I went to the local newspaper office on the advice of Duncan publisher Tom Paterson, and persuaded the editor of The Cowichan Valley Citizen, Brian Wilford, to run an article on the story but still, there was nothing.

I read through four months of microfiche of the 1943-44 Victoria Daily Colonist with the help of several librarians, and still I found nothing.

I went to the oldest graveyard in Cobble Hill and looked at every tombstone, hoping I would find the names of Alexander and Alexandra MacLeod among them but there was nothing.

But what seemed most disturbing was that the name John Harper MacLeod was not written on the small cenotaph in Cobble Hill nor on the larger one in nearby Duncan. There was simply a void of information about a young private who died 61 years ago this Boxing Day.

There was, it seemed, nothing.

But somehow he had become important to me. He was the almost unknown soldier -- the one whose name is known but little else; the one who slips through the annals of history and is forgotten by all those he fought for.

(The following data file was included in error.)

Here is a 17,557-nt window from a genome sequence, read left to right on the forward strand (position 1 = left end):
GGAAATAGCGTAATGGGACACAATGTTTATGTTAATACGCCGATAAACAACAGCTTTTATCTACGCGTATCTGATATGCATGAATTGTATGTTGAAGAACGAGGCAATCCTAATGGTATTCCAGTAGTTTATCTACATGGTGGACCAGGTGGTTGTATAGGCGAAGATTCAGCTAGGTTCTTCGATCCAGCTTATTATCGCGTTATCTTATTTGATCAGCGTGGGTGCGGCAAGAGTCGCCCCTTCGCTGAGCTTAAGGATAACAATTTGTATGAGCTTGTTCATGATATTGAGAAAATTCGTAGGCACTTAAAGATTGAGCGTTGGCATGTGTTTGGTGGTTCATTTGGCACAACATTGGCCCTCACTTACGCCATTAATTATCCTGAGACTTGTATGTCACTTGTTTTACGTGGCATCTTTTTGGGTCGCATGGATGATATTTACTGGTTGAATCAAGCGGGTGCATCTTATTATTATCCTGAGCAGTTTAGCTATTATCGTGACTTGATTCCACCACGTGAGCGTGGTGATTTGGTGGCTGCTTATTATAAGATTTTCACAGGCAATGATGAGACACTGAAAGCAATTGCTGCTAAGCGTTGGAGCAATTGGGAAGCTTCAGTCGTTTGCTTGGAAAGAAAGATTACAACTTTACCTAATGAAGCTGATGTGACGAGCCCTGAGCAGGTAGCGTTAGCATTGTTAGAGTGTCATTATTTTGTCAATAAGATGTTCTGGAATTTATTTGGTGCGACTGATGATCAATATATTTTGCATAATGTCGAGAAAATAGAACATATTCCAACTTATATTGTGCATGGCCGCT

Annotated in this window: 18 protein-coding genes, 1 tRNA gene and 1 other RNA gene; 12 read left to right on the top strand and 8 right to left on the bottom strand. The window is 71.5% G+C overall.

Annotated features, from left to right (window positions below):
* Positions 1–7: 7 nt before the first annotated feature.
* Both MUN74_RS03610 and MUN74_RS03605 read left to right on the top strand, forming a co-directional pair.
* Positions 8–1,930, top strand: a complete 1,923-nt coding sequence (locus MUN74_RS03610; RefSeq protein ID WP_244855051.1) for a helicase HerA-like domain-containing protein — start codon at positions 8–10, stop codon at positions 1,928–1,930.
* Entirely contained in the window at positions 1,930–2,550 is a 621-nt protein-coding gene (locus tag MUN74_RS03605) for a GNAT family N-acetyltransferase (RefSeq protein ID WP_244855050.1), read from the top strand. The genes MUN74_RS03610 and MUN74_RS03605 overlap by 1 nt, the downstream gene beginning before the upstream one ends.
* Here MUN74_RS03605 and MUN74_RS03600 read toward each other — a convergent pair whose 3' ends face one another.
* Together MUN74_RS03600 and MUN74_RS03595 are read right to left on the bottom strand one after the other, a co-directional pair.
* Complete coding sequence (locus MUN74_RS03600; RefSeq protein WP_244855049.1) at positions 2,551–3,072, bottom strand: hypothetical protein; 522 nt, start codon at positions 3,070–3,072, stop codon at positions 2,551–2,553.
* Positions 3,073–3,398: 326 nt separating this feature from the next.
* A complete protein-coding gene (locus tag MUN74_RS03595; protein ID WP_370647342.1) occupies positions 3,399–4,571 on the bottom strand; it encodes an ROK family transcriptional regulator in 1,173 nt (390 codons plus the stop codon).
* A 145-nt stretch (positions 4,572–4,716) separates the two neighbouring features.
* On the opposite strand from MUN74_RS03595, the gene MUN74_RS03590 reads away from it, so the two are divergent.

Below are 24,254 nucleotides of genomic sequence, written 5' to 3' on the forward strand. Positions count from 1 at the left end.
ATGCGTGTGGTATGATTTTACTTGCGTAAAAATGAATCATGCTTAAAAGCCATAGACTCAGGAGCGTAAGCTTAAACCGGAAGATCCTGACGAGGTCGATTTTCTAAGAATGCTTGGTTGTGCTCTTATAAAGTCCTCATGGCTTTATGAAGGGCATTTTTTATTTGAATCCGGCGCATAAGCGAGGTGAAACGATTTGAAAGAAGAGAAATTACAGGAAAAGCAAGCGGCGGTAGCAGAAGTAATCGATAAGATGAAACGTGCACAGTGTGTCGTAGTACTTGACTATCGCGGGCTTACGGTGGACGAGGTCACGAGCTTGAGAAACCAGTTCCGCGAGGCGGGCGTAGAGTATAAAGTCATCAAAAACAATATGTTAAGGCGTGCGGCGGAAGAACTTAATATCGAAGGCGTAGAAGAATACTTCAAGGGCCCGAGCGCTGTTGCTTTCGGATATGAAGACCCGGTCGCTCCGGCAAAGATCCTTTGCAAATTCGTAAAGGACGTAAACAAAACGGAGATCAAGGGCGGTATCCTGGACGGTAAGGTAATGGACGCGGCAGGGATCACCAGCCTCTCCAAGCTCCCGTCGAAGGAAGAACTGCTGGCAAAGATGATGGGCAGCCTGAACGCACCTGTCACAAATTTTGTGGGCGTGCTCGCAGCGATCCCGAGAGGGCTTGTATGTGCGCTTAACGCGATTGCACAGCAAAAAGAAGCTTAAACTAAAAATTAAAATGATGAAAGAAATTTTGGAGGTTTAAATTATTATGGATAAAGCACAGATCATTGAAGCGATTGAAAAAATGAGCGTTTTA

And I realized I wouldn't forget him and if I lived 1,000 years I wouldn't forget what he did. He gave his youth, he gave his innocence, and eventually he gave his life so that I could enjoy mine. You see, there was a point when I could have stopped and chosen another soldier on which to write and fulfilled the assignment far more easily but I couldn't because John Harper MacLeod had gained a deep foothold in my heart and he would not leave.

It was almost as if he said to me, "Don't forget about me too."

Did he have brothers and sisters? Were his parents strict or easy? Was there enough money or none? Did he want to be a lawyer or a farmer? Did he have a lot of friends or just one or two? Was he good in school? Did he have a girlfriend?

Maybe he wasn't from Cobble Hill at all, I concluded. Maybe he lied about his age and where he came from because he wanted to get into the army without his parents stopping him.